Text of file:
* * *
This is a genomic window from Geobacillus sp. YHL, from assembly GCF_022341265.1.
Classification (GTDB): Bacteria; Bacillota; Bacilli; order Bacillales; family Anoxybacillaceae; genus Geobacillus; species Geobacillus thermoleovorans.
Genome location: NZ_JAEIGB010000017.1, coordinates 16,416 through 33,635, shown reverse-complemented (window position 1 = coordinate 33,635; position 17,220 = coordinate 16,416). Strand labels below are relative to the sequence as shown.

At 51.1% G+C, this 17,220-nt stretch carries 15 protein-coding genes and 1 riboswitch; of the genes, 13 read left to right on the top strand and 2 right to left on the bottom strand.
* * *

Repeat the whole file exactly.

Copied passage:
This is a genomic window from Geobacillus sp. YHL, from assembly GCF_022341265.1.
Classification (GTDB): Bacteria; Bacillota; Bacilli; order Bacillales; family Anoxybacillaceae; genus Geobacillus; species Geobacillus thermoleovorans.
Genome location: NZ_JAEIGB010000017.1, coordinates 16,416 through 33,635, shown reverse-complemented (window position 1 = coordinate 33,635; position 17,220 = coordinate 16,416). Strand labels below are relative to the sequence as shown.

At 51.1% G+C, this 17,220-nt stretch carries 15 protein-coding genes and 1 riboswitch; of the genes, 13 read left to right on the top strand and 2 right to left on the bottom strand.